Specific allergen immunotherapy (SIT) has been used for over a century to treat allergic disorders. Treatment regimes vary, but the general principle is to give a prolonged course of extracts of allergens that are thought to be relevant to the particular patient's illness. Allergen is usually given by subcutaneous injection, starting with a very low dose and escalating in a logarithmic sequence until the top dose is reached. At this stage, the interval between doses is extended, and maintenance therapy is given for about three years. A number of alternative routes have been tried, among which the sublingual route is the most popular.
There are two distinct ways in which SIT could be used to treat asthma. These are first to use SIT to prevent the development of asthma in patients who are sensitized to allergens but do not have asthma, and second to use SIT to treat established asthma.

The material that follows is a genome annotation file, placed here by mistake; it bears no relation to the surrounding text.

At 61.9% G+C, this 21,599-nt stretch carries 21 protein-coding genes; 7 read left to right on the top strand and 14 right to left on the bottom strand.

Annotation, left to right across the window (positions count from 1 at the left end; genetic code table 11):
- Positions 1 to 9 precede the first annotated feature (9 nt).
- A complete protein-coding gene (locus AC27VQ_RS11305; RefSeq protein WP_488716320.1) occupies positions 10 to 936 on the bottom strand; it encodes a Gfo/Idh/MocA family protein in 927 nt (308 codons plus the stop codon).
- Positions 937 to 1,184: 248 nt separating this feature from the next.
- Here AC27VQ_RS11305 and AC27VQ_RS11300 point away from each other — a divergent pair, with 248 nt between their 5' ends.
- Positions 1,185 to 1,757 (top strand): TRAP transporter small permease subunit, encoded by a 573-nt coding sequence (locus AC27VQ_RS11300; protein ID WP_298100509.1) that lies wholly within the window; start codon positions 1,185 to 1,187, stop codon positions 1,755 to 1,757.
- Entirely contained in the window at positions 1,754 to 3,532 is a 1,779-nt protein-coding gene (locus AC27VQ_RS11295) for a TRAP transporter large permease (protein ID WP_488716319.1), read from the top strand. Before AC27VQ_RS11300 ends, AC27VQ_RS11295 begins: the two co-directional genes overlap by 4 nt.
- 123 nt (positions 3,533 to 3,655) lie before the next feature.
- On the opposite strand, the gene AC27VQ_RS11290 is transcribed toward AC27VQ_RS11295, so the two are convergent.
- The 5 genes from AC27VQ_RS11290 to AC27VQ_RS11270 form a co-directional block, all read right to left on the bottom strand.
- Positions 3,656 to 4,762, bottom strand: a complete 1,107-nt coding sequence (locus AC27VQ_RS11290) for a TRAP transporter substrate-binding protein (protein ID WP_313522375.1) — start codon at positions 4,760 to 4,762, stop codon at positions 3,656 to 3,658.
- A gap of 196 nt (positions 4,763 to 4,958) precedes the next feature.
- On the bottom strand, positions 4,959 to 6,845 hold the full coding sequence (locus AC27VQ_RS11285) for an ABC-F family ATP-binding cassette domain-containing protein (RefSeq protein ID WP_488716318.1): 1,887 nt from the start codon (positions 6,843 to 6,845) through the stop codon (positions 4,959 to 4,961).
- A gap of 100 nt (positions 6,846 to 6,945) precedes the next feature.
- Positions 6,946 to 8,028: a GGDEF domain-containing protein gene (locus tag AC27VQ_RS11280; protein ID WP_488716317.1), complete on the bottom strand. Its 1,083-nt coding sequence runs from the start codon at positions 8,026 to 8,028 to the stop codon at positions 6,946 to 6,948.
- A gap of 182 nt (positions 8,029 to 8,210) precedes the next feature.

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If you suffer with asthma, you will no doubt be familiar with the uncomfortable sensations as your bronchial tubes begin to narrow and your muscles around them start to tighten. A sticky mucus known as phlegm begins to produce and increase within your bronchial tubes and you begin to wheeze, cough and struggle to breathe.